Hope Star from Hope, Arkansas on April 6, 1968 · Page 5
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April 6, 1968

Hope Star from Hope, Arkansas · Page 5

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Hope, Arkansas
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Saturday, April 6, 1968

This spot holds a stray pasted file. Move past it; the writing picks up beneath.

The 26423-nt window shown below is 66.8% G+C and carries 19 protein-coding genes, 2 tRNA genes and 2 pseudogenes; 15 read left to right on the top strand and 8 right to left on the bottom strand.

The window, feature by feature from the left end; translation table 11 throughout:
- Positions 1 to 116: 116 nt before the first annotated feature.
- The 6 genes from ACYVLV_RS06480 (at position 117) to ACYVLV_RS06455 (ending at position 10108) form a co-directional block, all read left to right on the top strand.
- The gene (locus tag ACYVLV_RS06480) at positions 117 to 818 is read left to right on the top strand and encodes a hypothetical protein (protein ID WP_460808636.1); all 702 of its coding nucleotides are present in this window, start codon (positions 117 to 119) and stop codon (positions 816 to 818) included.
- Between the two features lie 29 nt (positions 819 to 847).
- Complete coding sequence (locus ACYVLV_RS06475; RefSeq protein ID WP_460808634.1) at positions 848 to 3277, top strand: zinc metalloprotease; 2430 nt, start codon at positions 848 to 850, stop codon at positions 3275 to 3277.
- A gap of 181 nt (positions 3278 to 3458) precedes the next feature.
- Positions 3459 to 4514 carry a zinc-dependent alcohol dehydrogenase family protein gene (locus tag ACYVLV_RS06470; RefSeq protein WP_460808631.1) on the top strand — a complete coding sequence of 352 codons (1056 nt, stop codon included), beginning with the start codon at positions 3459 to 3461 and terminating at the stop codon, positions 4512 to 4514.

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Star •DDK im STAlf rintftrj by Offset Doug Sanders—fhe Rub of the Green Saturday, April 6,1968 TUB' ' A$§OClAf Efi PRESS ?• Pf idd.y's Results , touts 3, Detroit 2 h 6, Network, A, 2 ?, Cincinnati 6,10 in- Chicago, N, Vs, Chicago, A, at £vaflsville, tod«, canceled, wet grounds, ' Baltimore ai Atlanta, night, canceled, wet grounds New York, N, 4, California 2 Cleveland 9, San Francisco 4 Minnesota 3, Houston 2 today's Games St. Louis vs. Detroit at Lakeland, Fia, Baltimore at Atlanta, night Cincinnati vs. Oakland at Shreveport, La* Pittsburgh vs, New York, A, at Richmond, Va. Chicago, N, vs. Chicago, A, at Milwaukee, Wis. Minnesota at Houston, night Los Angeles vs. Cleveland at San Diego, Calif., night New York, N, vs. Philadelphia at Palm Springs, Calif. San Fran, at California/night Boston vs. Washington at Louisville, Ky« Sunday's Games St. Louis vs. Detroit at St. Petersburg, Fla,, canceled, national day of mourning for Dr. Martin Luther King Baltimore at Atlanta Cincinnati vs. Oakland at Indianapolis, Ind. Pittsburgh vs. New York, A, at Richmond, Va. Chicago, 1 A, at Chicago, N Minnesota at Houston Los Angeles vs. Cleveland at San Diego, Calif. New York, N, vs. Philadelphia at Palm Springs, Calif. San Francisco at California Washington vs. B o s t o n at Louisville, Ky. Basketball Women's AAU Basketball Tournament By THE ASSOCIATED PRESS Semifinals Raytown, Mo., 48, Ouachita U., Ark. 46 Nashville, Terin. 59, Long Beach, Falif, 37 ^, rrr>i~ I TTtr' -»t Four Winners NEW YORK (AP) - Jockey Jorge Velasquez rode four winners at Aqueduct race track Thursday. Pascual Will Pitthhr Opener WASHINGTON (AP) - After eight years Camtlo Pascual returns Monday to plttih baseball's annual opener for Wwash* ington, facing former team' mites who wore Senator uai« forms in his last inaugural victory, Pascual will oppose the Minnesota Twins, long the home team in the traditional Presl* dential opener before leaving Washington and changing names at the end of the 1960 season. The 34-year*old Cuban right- hander, who returned to Washington a year ago in a trade with the TWins, fanned 15 in the 10-1 decision over Boston in 1960. He broke a club strikeout record set half a century earlier by the immortal Walter Johnson. r v* Drop, Baby, Drop Flamenco Dancer Curling up Help from on high Jusf can'r look And take that JOE BEATY Joe Beaty Jr., 69, of Emmet, died Friday. He was a Methodist, Surviving are his wife, Mrs. Mae Mouser Beaty, two sons, Joe D, Beaty of Louisiana, Dr. W. R. Beaty of Little Rock; two daughters, Mrs. W. T. Reyenga of Hope, Mrs. Robert J. Martin of North Little Rock; a brother, George E. Beaty of Emmet; eight sisters, Mrs. Lennie Wesson of Prescott, Clara Beaty of Em met; Mrs. Lucy Stroope of Camden, Hassle and Mae Beaty of Magnolia, Mrs. Lois Harris of Prescott, Mrs. Ella Adkins of Emmet and Mrs. Edith Todd of Tulsa, Okla. Services will be at 2 p.m. Sunday at Emmet Methodist Church by the Rev. Calvin Miller. Burial will be in Snells Cemetery by Herndon Funeral Home. rights Lost Night FRANKFURT, Germany - Leotls Martin, 194, Philadelphia, knocked out Karl MiWenberger, 205V4, Germany. 7. ROME — Saridrb MazzitigKi, i57. Italy, stopped Bob Cassldy, 157V4, Hempstead, N.Y., 2. GOTEBORG, Sweden — Harold Richardson, 157%, New York, outpointed Bo Hogberg, 159, Sweden, 10. Making of the Pennant Races-1968 Baseball, 1968: A Dismal Dish By MURRAY OLDERMAN NEA Sports Editor NEW YORK—INEA)—While baseball preens itself for the opening of a new season, the 93rd in major league history, a dullness pervades the spring ritual. It should be a time of optimism and anticipation—why, even Charlie Pinley and the Oakland Athletics have championship aspirations. But baseball is kidding itself. The pervasive feeling of excitement you used to get with Opening Day is missing. I mean, when the biggest story coming out of spring training was how the penalty for applying spit to a baseball was changed progressively from throwing out the pitcher to calling a balk to calling the pitch a ball, how are you going to warm up to the traditional umpire's shout of "play ball." Baseball lacks personality. The best player in the game today is virtually unknown to the kids who collect bubble gum cards, His name is Roberto Clemente, and he plays in the outfield for the Pittsburgh Pirates. He has four batting championships to his credit and he has batted over .300 the last eight seasons consecutively. But the biggest fuss is still made over Willie Mays, who is close to 37 years old and has deluded the Giants into thinking that his slump of last season was a momentary relapse. And Mickey Mantle, who is on his last legs at the age of 36 and really doesn't merit his spot in the regular line-up, except that he ean still pull people into the park. When an attractive new face does come along, like Mike Epstein last year, baseball doesn't know how to market it. The men who run the sport blow smoke rings smugly behind a facade labeled "national pastime" and shudder at anyone who makes echoes that will shake the Establishment. There is no dynamic leadership on top. A commissioner who was a general has been on the job two years and hasn't produced a single memorable idea or innovation when the game is crying for attention, The game itself demands revision to fit in with the pace of the times. When a progressive thought is suggested, like Ediiie Stanky's idea of using designated pinch-hitters and keep a pitcher—or some other line-up regular—in the game, it's treated like a desecration of Abner Doubleday, who didn't invent baseball in the first place. Pro football changed its rules to stimulate the forward pass and broaden its appeal. Pro basketball injected a time element, the 24-second clock, to speed up its action. Baseball's biggest move was making the fielders bring in their gloves between innings. A clock is needed on pitchers to make them serve up the ball in a specified time, like 30 seconds. There's merit in a Texas League experiment a couple of years ago which gave a team flO seconds to make the transition from batting to fielding after the third out. The double-header, an instrument of the depression years. U archjtlg and can't keep big crowds rooted for seven hours ojta g sujyiy Sunday afternoon when most guys today can afford & boat or a set of golf clubs ll in its present form is not an exciting television . Th£ most crushing symptom of the doldrums is National League (In order of predicted finish.) ST. LOUIS: The Cardinals have all the experience, depth, power and pitching that they had last year when they won the pennant by 10 ¥i games, the biggest winning margin in the league since 1955. A team with guys like MVP Orlando Cepeda, three-game World Series winner Bob Gibson, Roger Maris, Tim McCarver. Dick Hughes and Julian Javier can't be all bad. Stiffer competition and a bit of overconfidence may hurt them, though. They may win the pennant by only five games this year. CINCINNATI: The Reds were the early leaders of the '67 race, but injuries laid them low, and they finished fourth. They have one of the strongest pitching staffs in baseball, with Jim Maloney, Milt Pappas,_Gary Nolan, Mel Queen and reliever Ted Abernathy. If any team is capable of embarrassing the high-flying Cards, it's the Reds. LOf> ANGELES: With a history of "bounce-back" seasons, the Dodgers are again in position to demonstrate their resilience. From their pennant-winning season of 1966, they dropped to eighth last year. But they have talent, especially in two new acquisitions from Minnesota, pitcher Mudcat Grant and shortstop Zoilo Versalles. Hopes are bright in sunny California. PITTSBURGH: Position for position, the Pirates are as strong i>s any team in the league. It has been that way for the past few seasons. However, they just can't seem to steal off a pennant. This season, despite people like Roberto Clemente, Maury Wills, Bill Mazeroski, Bob Veale—the new manager Larry Shepard, the story appears the same. No booty on the horizon. CHICAGO: For the first time in some 20 years, the Cubs are a legitimate preseason threat for the first division. They startled the baseball universe in 1967 by battling the Cards for first place much of the summer. Star young pitchers like Ken Holtzman and Ferguson Jenkins will help keep them near the top. But the other clubs will be a lot more wary of the Bruins this season. SAN FRANCISCO: There are hard feelings and hardening arteries among the Giants. Dissension and old age are sapping them of their former prowess. Willie Mays is going downhill, Juan Marichal is considered a malingerer by some and Mike McCormick, Cy Young award winner, won't measure up to last year's effectiveness. The Giants finished second last season. There is little chance of them doing as well in '68. ATLANTA: The Braves also had a combativeness in the dugout that hurt the club on the field. t Maybe new manager Lum Harris can solve the problem. Henry Aaron can't do it alone. Sonny Jackson acquired in a trade from Houston, may plug up a shortstop deficiency. That's a start, anyway. HOUSTON": Potential to startle the league is here. Outfielders Jim Wynn and Rusty Staub are two of the finest hitters in the league. Don Wilson, Mike Cuellar, Dave Ginsti and Denny Lemaster, obtained from Atlanta, could form an awesome pitching rotation. But the infield and catching are deep problems. So, once again, the biggest attraction about the Astros may be the Astrodome. PHILADELPHIA: It is still a question whether Richie Allen, star third baseman, can come back from the hand injury that sidelined him the latter part of last season. The Phils' 'hitting is just mediocre. And their pitching stajff, headed by Larry Jackson, Rick Wise and Chris Short, is not strong enough to carry the club. Tough times ahead. NEW YORK: Gil Hodges is the new Met manager. He did a fine job with the Senators, taking over a last-place club in 1963 and leaving them last season in a tie for sixth. In New York, he has some good young talent, like Bud Harrelson, Ron Swoboda and Tom Seaver, and some good proven talent, like Tommy Agee. He also has high hopes. And that's all. American League (In order of predicted finish.) CHICAGO: It is hard to conceive how the White Sox hitters can be as feckless as last season, when they batted .225 as a team, ninth in the league, and were ninth in runs scored. (But they've surprised before.) Tommy Davis, obtained from the Mets, will pro- THE FLY SWATTER w P$y there »ow is even a paucity ui grandmas cam* up mysteriously sick and freed the office boy \ fttflwl*ftemaou at th* ball park vide a lot of punch. As will Louis Aparicio and Ken Boyer, also newly acquired. Their pitching is tops in baseball, with people like Gary Peters, Tommy John, Joel Horlen, Bob Locker and Hoyt Wilhelm. This is the White Sox year. DETROIT: Superstar Al Kaline has never played in a World Series in his 14 seasons. He has gotten close, like last season when the Tigers finished in a tie for second with Minnesota, one game out. He'll be fingernails away again. They are strong behind the plate (Bill Freehan), strong on the mound (Earl Wilson, Denny McLain, etc.; and strong at bat (Kaline, Willie Morton, Norm Cash). But weak in the bullpen, some glaring holes in the infield and a lack of depth. BALTIMORE: The Orioles were untouchable in winning the 1966 pennant. But last season they were often an easy touch, finishing sixth. The pitching staff, primarily, let them down. It had more sore arms than an infirmary with Army recruits. But they still have the power, with Frank Robinson, Boog Powell and Brooks Robinson. With Dave McNally, Wally Bunker and Jim Palmer attaining some degree of their 1966 form, the Orioles will again be menacing. MINNESOTA: Ah, the talent here—Harmon Killebrew, Tony Oliva, Jim Kaat, among others. But some of the Twins would as soon spike-wound his teammate as assist in a double play. One of the rumored troublemakers, Zoilo Versalles, has been traded. But the Twins still lack the cohesiveness needed to win, that plus the abundance of competition. BOSTON: Overpowering the rest of the .league with their fearsome lineup, the Red Sox still only managed to win the pennant on the last day of the season. The pitching staff, other than 22-game winner Jim Lonborg, was not noteworthy. Now, Longborg will start slowly due to a winter skiing injury. Carl Yastrzemski and George Scott will again be highly effective. But they won't be able to carry off another coup without good pitching. CALIFORNIA: Their potential is great, and have possible superstars in shortstop Jim Fregosi and outfielder Rick Reichardt. Pitcher Jim McGlothlin and Rickey Clark are two of the finest mound prospects in baseball. But it's just a growing team, and will suffer growing pains. CLEVELAND: Somehow, with all that pitching prowess, the Indians should be able to locate a solid place in the first, division. But even pitchers like Sam McDowell, Luis Tiant, Steve Hargan and Sonny Sieberl. as hurlers immemorial, have trouble winning without runs. The outfield, other than newly acquired Tommy Harper, is a question mark. The infield is alsu a question mark, though Tony Horton, Max Alvis and Larry Brown could make it an exclamation point. There are more question marks, about 20 more. NEW YORK: Where, oh, where have the Yankees gone'.' Answer: to the dogs. Mickey Mantle is still their most potent offensive weapon, but he's still hobbling. The outfield, with Tom Tresh. Joe Pcpilone and Steve Whitaker, could be very strong. But it wasn't last year. The infield is troubled; the pitching is troubled; the catching is troubled. Future? Troubled. WASHINGTON: New manager Jlrn Lemon has not inherited a plum. The Senators could be very, very good, but it is more likely they will be very, very bad. Phil Ortega, Frank Howard, Paul Casanova and Mike Kpstein could provide the nucleus of—hold your breath—a contender. But it is not likely, primarily because the supporting cast is nondescript. Maybe next. year. OAKLAND: J o e I) i M a g g i o, f a in o u s ex-New York Yankee star, is the new vice president of the one-time Kansas City A's. DiMaggio is a knowledgeable gentleman. That has little to do with the description of the uniformed athletes, but if you can't say anything nice about the players", at least you can say something nice about one of t.heir executives. New Rules tional, this penalty shall ap- runner and batter out. With ply: With less than two out, two out, the umpire shall de- the umpire shall declare both flare the batter out." NEW YORK—(NEA)—This season, only three revisions have been made in the Official Baseball rules. The rules a ff e c t e d are 5.09(g), 8.021 a) and Casebook 7.08(b). The most noticeable change is the attempt to discourage use of the spitball. Last year's rule stated that the pitcher shall not "apply a foreign substance of any kind to the ball; expectorate on the ball, either hand or his glove; rub the ball on his glove, person or slothing; deface the ball in any manner; deliver what is called the 'shine' ball, 'spit' ball, 'mud' ball or 'emery' ball." The rules makers added: "The pitcher shall not briny his pitching hand in contact with his rnouth or lips. For violating this part of this rule the umpire shall call a ball. However, if the pitch is made and the batter reaches first base on a hit, error or as a hit batsman and no other runner is put out before advancing at least one base, the play shall proceed without reference to the violation." Another rule states that "The ball becomes dead and runners return to their bases, without liability to be put out, when a base coach intentionally interferes with a throw/i ball." The addition states that the runners return to "the base last legally touched." Finally, if a runner has contact with a legally occupied base and hinders a fielder attempting to niak»- a play, he will not be called out unless the umpire believes the hindrance to be intentional. The addition says, ' whether it occurs on fair or foul territory. II the umpire declares the fii/idramv mien (,()<)!) WOOD; Kcd Schoendicnsi. who led (hi- Si. Louis Cardinals from sixth place ID the National league pciinani and a World Serifs ucton in his third season as a manager, is shown handing hats to Hoger Maris, left, and Ton Brock, two outfielders on whom much depi-nds. SIANK\'S M \\ I'\IJ<; \|,ji).iy,, | ,],j, t Stuiik\ <»f (lie ( hic.i^o Winlc SON seems to be holding second base in bis hands as bis new double plaN combination winks out. ll;..i\ shoiisiup I uis \paiicio, obtained iiom IJalliniiwe, in (be an. with I ini ( ullen. obtained from VS ashingioii.